Section 225.2

Subsection 225.2(2) - Authorization to proceed forthwith

Cases

MNR v. Rouleau, 95 DTC 5597 (FCTD)

The fact that the taxpayer was discovered to have approximately $213,000 in cash stored in his apartment, in a safety deposit box and in a cold storage depot locker together with the nature of the reassessments against him (which indicated a range of income quite out of scale with the income disclosed by him in his tax returns) were found to provide reasonable grounds for the belief referred on s. 225.2(2).

The Queen v. Golbeck, 90 DTC 6575 (FCA)

In setting aside an order of the trial judge, Marceau J.A. found that where, on the basis of the material put before the Court, it appears that the Minister had reasonable grounds for believing that the taxpayer would waste, liquidate or otherwise transfer his assets so as to become less able to pay the amount assessed thereby jeopardizing the Minister's debt, the judge has no alternative but to grant the application.

The Queen v. Satellite Earth Station Technology Inc., 89 DTC 5506 (FCTD)

The taxpayer was able to raise a reasonable doubt on a review application under s. 225.2(8) that the Crown's collection process would in fact be jeopardized, notwithstanding the instability of the taxpayer's business location, the taxpayer's reluctance to file returns on time, the transfer of the taxpayer's various assets to its shareholders, the virtual stoppage of its operations, and the departure of one of the taxpayer's principal shareholders.

Locations of other summaries Wordcount
Tax Topics - Income Tax Act - Section 225.2 - Subsection 225.2(8) 83

Dep. MNR v. Atchison, 89 DTC 5088 (BCSC)

The taxpayer's application to have an ex parte order set aside was allowed in light of the absence of evidence that delay would jeopardize collection (including the absence of evidence of an intention to flee the country) and the failure of the Crown to make full disclosure on the ex parte application.

Chudina v. Deputy Attorney General of Canada, 88 DTC 6043, [1988] 1 CTC 303 (BCSC)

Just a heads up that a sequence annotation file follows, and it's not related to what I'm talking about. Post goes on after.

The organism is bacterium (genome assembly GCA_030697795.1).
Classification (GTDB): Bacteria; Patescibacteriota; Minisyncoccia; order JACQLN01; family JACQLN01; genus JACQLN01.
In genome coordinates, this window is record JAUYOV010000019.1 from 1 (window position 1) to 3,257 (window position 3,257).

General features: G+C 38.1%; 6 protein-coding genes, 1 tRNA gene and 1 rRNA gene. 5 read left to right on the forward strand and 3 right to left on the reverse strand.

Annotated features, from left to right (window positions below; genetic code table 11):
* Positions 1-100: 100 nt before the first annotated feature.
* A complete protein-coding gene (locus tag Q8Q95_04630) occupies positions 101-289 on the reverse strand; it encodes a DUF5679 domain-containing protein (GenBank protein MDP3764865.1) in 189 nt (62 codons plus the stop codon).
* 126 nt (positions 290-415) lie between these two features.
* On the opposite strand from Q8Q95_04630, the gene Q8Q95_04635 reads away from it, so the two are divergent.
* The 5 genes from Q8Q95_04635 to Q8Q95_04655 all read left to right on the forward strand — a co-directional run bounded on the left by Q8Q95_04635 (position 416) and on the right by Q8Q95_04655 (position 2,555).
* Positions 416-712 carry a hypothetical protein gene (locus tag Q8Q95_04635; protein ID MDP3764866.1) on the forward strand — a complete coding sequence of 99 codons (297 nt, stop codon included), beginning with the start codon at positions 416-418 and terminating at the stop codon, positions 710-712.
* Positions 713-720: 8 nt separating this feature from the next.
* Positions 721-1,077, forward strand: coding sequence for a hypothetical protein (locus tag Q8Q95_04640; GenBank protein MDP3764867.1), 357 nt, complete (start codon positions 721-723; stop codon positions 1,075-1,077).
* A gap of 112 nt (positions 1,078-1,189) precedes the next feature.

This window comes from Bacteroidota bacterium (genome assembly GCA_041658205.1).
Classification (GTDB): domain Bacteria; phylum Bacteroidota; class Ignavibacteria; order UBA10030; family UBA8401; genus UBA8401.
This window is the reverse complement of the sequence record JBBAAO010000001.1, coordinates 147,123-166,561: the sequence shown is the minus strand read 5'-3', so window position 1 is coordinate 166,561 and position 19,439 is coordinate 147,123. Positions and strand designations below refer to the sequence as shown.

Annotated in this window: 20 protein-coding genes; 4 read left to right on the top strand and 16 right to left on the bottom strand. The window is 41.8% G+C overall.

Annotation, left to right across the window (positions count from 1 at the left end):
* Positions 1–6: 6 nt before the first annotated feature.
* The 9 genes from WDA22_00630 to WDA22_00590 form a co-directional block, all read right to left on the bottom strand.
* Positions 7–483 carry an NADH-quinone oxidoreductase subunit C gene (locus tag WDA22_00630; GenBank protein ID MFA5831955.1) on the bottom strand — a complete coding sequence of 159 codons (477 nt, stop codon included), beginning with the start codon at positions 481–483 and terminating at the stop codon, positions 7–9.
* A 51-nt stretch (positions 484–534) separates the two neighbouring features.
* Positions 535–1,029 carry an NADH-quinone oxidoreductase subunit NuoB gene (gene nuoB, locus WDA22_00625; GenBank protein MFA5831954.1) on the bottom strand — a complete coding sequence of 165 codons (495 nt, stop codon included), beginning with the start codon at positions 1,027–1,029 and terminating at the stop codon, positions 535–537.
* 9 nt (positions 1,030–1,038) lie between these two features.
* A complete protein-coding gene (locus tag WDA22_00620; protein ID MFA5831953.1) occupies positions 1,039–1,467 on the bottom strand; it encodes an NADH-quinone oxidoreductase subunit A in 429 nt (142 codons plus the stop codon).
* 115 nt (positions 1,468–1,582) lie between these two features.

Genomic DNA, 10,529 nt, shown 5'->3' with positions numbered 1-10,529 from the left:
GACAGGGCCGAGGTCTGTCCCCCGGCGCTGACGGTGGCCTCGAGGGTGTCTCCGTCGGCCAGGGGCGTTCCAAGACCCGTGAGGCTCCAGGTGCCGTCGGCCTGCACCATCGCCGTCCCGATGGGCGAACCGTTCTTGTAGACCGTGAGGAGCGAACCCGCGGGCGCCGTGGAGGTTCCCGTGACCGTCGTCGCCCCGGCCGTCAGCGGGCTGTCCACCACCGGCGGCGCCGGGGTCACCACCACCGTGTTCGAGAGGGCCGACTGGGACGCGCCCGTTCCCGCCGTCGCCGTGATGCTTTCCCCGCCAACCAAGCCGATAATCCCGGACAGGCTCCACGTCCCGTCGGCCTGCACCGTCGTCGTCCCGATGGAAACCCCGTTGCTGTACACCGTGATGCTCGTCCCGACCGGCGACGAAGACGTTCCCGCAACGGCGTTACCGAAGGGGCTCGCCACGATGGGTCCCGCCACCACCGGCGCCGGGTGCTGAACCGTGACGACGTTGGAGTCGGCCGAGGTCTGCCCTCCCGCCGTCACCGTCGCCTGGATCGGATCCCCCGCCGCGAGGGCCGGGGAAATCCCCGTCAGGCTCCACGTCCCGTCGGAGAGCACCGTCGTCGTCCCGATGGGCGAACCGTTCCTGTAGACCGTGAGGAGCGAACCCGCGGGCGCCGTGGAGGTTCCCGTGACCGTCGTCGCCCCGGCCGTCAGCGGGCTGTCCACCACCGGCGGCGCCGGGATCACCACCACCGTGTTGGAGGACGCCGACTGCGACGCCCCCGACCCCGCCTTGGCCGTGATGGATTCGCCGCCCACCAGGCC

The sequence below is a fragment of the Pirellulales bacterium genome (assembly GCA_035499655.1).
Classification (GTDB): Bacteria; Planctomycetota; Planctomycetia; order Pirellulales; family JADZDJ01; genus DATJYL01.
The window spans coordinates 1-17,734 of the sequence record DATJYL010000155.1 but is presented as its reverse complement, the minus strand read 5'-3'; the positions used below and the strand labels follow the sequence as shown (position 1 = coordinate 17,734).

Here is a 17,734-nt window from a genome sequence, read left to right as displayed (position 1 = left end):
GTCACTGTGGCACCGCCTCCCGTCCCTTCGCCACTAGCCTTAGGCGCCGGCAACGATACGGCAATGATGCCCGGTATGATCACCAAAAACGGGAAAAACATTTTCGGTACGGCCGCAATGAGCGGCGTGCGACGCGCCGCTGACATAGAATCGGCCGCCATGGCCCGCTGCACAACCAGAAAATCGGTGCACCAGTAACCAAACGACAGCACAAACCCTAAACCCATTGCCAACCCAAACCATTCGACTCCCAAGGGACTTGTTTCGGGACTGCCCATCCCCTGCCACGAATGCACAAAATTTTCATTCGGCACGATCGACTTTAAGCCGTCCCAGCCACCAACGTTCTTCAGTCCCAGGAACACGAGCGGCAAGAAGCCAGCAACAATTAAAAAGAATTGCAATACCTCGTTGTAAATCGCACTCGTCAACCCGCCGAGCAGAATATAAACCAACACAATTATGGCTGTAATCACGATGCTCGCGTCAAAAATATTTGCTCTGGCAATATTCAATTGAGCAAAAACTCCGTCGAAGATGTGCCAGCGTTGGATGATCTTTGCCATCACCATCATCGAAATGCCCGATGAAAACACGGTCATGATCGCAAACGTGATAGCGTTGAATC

On December 17, 1986, the Minister assessed the taxpayer, mailed the assessment and a demand for payment, obtained a judgment under s. 223(2) and obtained process of execution, and on the next day executed that process. The Minister had no such right to take such jeopardy proceedings because a condition precedent to the taking of such proceedings was that the taxpayer have been given an opportunity to pay.

Minshull v. M.N.R., 87 DTC 5385, [1987] 2 CTC 223 (Sask QB)

Applications under s. 225.2(2) to vacate s. 225.2(1) directions were dismissed. "The only reasonable conclusion to be drawn from the uncontradicted evidence of transfers of substantial sums of money following shortly upon service of requests to pay and notices requiring information on the applicants is that the majority of such transfers were carried out to avoid efforts by officers of the tax department to enforce payment of outstanding taxes ... [T]he purchase of gold sovereigns outside Canada suggest[s] that steps were being taken to place assets of the corporation beyond the reach of the Minister.

1853-9049 Quebec Inc. v. The Queen, 87 DTC 5093, [1987] 1 CTC 137 (FCTD)

The Minister was unable to establish on balance of probabilities that failure to act under s. 225.2 would result in the taxpayer wasting, liquidating or otherwise transferring its assets to escape the tax authorities.

Danielson v. Dep. A.G. of Can., 86 DTC 6518, [1986] 2 CTC 341 (FCTD)

The issue under s. 225.2(1) "is not whether the collection per se is in jeopardy but rather whether the actual jeopardy arises from the likely delay in the collection thereof. "The taxpayer's inability to pay accordingly was insufficient justification for the direction to pay".

Laframboise v. The Queen, 86 DTC 6396, [1986] 2 CTC 274 (FCTD)

Various actions of the taxpayer, who had been charged with a drug trafficking offence, such as being apprehended transporting $14,000 in cash underneath his car into the United States, withdrawing $11,000 in cash from the T-D Bank, placing funds for investment purposes through the hands of a third party, and telling a police officer, respecting the $11,000 withdrawal: "I have it, I stashed it and you will never find it", raised a reasonable apprehension justifying jeopardy proceedings.

Joyal J. stated, obiter: "I would think that it is incumbent on the Minister in exercising his executory powers under paragraph 225.1(1) to limit the freeze to those assets which roughly equal the amount at risk."

Locations of other summaries Wordcount
Tax Topics - Income Tax Act - Section 226.2 14

Subsection 225.2(8) - Review of authorization

Cases

The Queen v. Satellite Earth Station Technology Inc., 89 DTC 5506 (FCTD)

"When the evidence submitted by the taxpayer applicant raises reasonable doubt about the sufficiency of evidence originally provided by the Crown in an ex parte application, it is implicit in the process established by paragraph 225.2(8) that the Court considering review of the authorization once made may consider evidence originally presented on behalf of the Minister in support of the jeopardy order and any additional evidence by affidavit or from cross-examination of affiants, presented by either party in relation to the motion for review."

Locations of other summaries Wordcount
Tax Topics - Income Tax Act - Section 225.2 - Subsection 225.2(2) 67

Subsection 225.2(9) - Limitation period for review application

Cases

McCall v. The Queen, 88 DTC 6466, [1989] 1 CTC 383 (FCTD)

A taxpayer cannot proceed on a motion pursuant to s. 225.2(2) until the Minister has made a jeopardy determin